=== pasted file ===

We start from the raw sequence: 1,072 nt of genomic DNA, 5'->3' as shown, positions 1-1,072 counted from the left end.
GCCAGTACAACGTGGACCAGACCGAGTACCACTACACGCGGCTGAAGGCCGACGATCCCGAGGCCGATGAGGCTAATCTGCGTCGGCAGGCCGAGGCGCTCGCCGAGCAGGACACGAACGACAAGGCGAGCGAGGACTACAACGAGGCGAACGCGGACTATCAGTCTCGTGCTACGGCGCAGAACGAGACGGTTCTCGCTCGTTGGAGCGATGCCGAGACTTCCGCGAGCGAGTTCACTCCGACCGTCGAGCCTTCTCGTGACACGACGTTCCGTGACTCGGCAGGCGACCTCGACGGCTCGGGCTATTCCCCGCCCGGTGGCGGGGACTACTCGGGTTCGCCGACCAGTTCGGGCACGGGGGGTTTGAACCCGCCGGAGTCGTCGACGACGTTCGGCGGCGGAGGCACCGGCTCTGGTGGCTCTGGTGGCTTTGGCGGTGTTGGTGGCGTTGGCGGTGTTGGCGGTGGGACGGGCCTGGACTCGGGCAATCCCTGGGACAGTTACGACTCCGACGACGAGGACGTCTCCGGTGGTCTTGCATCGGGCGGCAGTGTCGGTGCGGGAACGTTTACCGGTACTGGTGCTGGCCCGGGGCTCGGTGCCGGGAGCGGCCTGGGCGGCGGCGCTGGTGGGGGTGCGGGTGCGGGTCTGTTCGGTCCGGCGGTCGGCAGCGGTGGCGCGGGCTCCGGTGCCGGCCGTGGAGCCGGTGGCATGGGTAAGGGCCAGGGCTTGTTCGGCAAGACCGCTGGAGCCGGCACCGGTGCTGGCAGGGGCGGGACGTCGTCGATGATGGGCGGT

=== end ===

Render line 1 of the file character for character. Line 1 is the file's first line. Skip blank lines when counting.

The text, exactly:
We start from the raw sequence: 1,072 nt of genomic DNA, 5'->3' as shown, positions 1-1,072 counted from the left end.